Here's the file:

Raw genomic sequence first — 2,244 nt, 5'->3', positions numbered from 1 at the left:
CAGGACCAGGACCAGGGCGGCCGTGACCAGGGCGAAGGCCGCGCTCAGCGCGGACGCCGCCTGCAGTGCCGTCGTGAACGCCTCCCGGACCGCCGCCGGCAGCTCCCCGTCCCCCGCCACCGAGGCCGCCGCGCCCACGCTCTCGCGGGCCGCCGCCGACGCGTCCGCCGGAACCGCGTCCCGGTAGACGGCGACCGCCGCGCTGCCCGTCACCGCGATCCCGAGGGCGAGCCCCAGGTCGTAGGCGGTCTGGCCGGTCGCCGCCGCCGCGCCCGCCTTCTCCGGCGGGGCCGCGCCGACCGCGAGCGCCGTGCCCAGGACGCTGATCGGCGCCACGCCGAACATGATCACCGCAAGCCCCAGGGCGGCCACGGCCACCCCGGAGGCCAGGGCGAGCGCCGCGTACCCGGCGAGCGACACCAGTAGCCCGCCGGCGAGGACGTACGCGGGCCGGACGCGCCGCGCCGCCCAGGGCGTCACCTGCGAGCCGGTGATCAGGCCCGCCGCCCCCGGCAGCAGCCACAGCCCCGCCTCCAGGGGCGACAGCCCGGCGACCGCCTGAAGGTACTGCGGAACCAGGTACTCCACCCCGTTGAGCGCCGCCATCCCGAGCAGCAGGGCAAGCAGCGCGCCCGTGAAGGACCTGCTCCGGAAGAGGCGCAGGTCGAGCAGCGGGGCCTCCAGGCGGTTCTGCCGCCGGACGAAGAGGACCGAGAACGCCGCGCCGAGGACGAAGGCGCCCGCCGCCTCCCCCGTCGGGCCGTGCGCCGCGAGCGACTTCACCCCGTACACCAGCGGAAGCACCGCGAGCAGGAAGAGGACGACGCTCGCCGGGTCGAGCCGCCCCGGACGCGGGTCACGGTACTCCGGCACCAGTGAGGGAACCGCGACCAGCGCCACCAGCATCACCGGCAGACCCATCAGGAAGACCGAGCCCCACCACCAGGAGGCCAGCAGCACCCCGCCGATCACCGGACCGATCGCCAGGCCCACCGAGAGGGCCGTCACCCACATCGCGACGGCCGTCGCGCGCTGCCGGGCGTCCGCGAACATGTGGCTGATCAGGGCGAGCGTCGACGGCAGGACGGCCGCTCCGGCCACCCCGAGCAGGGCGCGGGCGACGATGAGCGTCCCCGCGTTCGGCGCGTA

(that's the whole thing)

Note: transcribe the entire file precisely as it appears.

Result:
Raw genomic sequence first — 2,244 nt, 5'->3', positions numbered from 1 at the left:
CAGGACCAGGACCAGGGCGGCCGTGACCAGGGCGAAGGCCGCGCTCAGCGCGGACGCCGCCTGCAGTGCCGTCGTGAACGCCTCCCGGACCGCCGCCGGCAGCTCCCCGTCCCCCGCCACCGAGGCCGCCGCGCCCACGCTCTCGCGGGCCGCCGCCGACGCGTCCGCCGGAACCGCGTCCCGGTAGACGGCGACCGCCGCGCTGCCCGTCACCGCGATCCCGAGGGCGAGCCCCAGGTCGTAGGCGGTCTGGCCGGTCGCCGCCGCCGCGCCCGCCTTCTCCGGCGGGGCCGCGCCGACCGCGAGCGCCGTGCCCAGGACGCTGATCGGCGCCACGCCGAACATGATCACCGCAAGCCCCAGGGCGGCCACGGCCACCCCGGAGGCCAGGGCGAGCGCCGCGTACCCGGCGAGCGACACCAGTAGCCCGCCGGCGAGGACGTACGCGGGCCGGACGCGCCGCGCCGCCCAGGGCGTCACCTGCGAGCCGGTGATCAGGCCCGCCGCCCCCGGCAGCAGCCACAGCCCCGCCTCCAGGGGCGACAGCCCGGCGACCGCCTGAAGGTACTGCGGAACCAGGTACTCCACCCCGTTGAGCGCCGCCATCCCGAGCAGCAGGGCAAGCAGCGCGCCCGTGAAGGACCTGCTCCGGAAGAGGCGCAGGTCGAGCAGCGGGGCCTCCAGGCGGTTCTGCCGCCGGACGAAGAGGACCGAGAACGCCGCGCCGAGGACGAAGGCGCCCGCCGCCTCCCCCGTCGGGCCGTGCGCCGCGAGCGACTTCACCCCGTACACCAGCGGAAGCACCGCGAGCAGGAAGAGGACGACGCTCGCCGGGTCGAGCCGCCCCGGACGCGGGTCACGGTACTCCGGCACCAGTGAGGGAACCGCGACCAGCGCCACCAGCATCACCGGCAGACCCATCAGGAAGACCGAGCCCCACCACCAGGAGGCCAGCAGCACCCCGCCGATCACCGGACCGATCGCCAGGCCCACCGAGAGGGCCGTCACCCACATCGCGACGGCCGTCGCGCGCTGCCGGGCGTCCGCGAACATGTGGCTGATCAGGGCGAGCGTCGACGGCAGGACGGCCGCTCCGGCCACCCCGAGCAGGGCGCGGGCGACGATGAGCGTCCCCGCGTTCGGCGCGTA